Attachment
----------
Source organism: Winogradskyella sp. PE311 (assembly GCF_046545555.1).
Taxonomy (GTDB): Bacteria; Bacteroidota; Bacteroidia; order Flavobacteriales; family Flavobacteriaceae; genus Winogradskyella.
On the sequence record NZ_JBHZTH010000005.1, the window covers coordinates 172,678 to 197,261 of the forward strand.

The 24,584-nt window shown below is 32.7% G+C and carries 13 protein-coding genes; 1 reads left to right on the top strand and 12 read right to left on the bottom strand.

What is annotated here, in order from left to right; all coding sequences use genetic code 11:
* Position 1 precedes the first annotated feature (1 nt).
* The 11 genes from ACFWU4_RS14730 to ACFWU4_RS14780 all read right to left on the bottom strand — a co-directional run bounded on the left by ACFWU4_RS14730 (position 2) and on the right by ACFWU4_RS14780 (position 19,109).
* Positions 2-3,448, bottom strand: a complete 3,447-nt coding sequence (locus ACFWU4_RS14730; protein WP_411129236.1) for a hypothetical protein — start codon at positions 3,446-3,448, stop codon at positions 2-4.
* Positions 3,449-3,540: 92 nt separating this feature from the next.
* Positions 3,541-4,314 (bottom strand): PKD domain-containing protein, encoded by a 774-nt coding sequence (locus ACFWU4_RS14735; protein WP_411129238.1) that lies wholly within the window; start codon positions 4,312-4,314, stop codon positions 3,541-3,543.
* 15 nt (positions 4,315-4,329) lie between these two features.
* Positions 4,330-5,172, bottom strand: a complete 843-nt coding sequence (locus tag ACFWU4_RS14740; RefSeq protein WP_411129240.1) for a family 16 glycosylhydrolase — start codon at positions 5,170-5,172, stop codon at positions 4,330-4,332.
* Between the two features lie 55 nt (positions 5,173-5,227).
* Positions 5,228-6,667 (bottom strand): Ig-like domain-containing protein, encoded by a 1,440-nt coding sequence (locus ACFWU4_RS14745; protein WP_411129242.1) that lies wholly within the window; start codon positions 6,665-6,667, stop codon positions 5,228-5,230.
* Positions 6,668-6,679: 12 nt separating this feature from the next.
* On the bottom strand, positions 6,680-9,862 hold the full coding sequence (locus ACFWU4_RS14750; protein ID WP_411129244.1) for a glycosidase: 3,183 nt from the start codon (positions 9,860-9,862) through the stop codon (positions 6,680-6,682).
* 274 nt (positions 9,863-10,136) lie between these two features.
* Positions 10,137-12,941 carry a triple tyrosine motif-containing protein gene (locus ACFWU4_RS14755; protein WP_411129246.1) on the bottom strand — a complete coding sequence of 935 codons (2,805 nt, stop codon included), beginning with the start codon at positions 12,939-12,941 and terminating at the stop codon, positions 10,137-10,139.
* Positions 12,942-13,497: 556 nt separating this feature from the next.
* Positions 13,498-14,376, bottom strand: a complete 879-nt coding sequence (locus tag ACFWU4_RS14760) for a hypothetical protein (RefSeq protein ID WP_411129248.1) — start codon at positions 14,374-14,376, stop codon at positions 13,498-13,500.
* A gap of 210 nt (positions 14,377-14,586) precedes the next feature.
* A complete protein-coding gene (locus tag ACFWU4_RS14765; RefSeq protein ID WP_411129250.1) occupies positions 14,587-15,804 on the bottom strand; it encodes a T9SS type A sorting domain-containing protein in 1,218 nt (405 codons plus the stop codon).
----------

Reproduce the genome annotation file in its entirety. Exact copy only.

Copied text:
Source organism: Winogradskyella sp. PE311 (assembly GCF_046545555.1).
Taxonomy (GTDB): Bacteria; Bacteroidota; Bacteroidia; order Flavobacteriales; family Flavobacteriaceae; genus Winogradskyella.
On the sequence record NZ_JBHZTH010000005.1, the window covers coordinates 172,678 to 197,261 of the forward strand.

The 24,584-nt window shown below is 32.7% G+C and carries 13 protein-coding genes; 1 reads left to right on the top strand and 12 read right to left on the bottom strand.

What is annotated here, in order from left to right; all coding sequences use genetic code 11:
* Position 1 precedes the first annotated feature (1 nt).
* The 11 genes from ACFWU4_RS14730 to ACFWU4_RS14780 all read right to left on the bottom strand — a co-directional run bounded on the left by ACFWU4_RS14730 (position 2) and on the right by ACFWU4_RS14780 (position 19,109).
* Positions 2-3,448, bottom strand: a complete 3,447-nt coding sequence (locus ACFWU4_RS14730; protein WP_411129236.1) for a hypothetical protein — start codon at positions 3,446-3,448, stop codon at positions 2-4.
* Positions 3,449-3,540: 92 nt separating this feature from the next.
* Positions 3,541-4,314 (bottom strand): PKD domain-containing protein, encoded by a 774-nt coding sequence (locus ACFWU4_RS14735; protein WP_411129238.1) that lies wholly within the window; start codon positions 4,312-4,314, stop codon positions 3,541-3,543.
* 15 nt (positions 4,315-4,329) lie between these two features.
* Positions 4,330-5,172, bottom strand: a complete 843-nt coding sequence (locus tag ACFWU4_RS14740; RefSeq protein WP_411129240.1) for a family 16 glycosylhydrolase — start codon at positions 5,170-5,172, stop codon at positions 4,330-4,332.
* Between the two features lie 55 nt (positions 5,173-5,227).
* Positions 5,228-6,667 (bottom strand): Ig-like domain-containing protein, encoded by a 1,440-nt coding sequence (locus ACFWU4_RS14745; protein WP_411129242.1) that lies wholly within the window; start codon positions 6,665-6,667, stop codon positions 5,228-5,230.
* Positions 6,668-6,679: 12 nt separating this feature from the next.
* On the bottom strand, positions 6,680-9,862 hold the full coding sequence (locus ACFWU4_RS14750; protein ID WP_411129244.1) for a glycosidase: 3,183 nt from the start codon (positions 9,860-9,862) through the stop codon (positions 6,680-6,682).
* 274 nt (positions 9,863-10,136) lie between these two features.
* Positions 10,137-12,941 carry a triple tyrosine motif-containing protein gene (locus ACFWU4_RS14755; protein WP_411129246.1) on the bottom strand — a complete coding sequence of 935 codons (2,805 nt, stop codon included), beginning with the start codon at positions 12,939-12,941 and terminating at the stop codon, positions 10,137-10,139.
* Positions 12,942-13,497: 556 nt separating this feature from the next.
* Positions 13,498-14,376, bottom strand: a complete 879-nt coding sequence (locus tag ACFWU4_RS14760) for a hypothetical protein (RefSeq protein ID WP_411129248.1) — start codon at positions 14,374-14,376, stop codon at positions 13,498-13,500.
* A gap of 210 nt (positions 14,377-14,586) precedes the next feature.
* A complete protein-coding gene (locus tag ACFWU4_RS14765; RefSeq protein ID WP_411129250.1) occupies positions 14,587-15,804 on the bottom strand; it encodes a T9SS type A sorting domain-containing protein in 1,218 nt (405 codons plus the stop codon).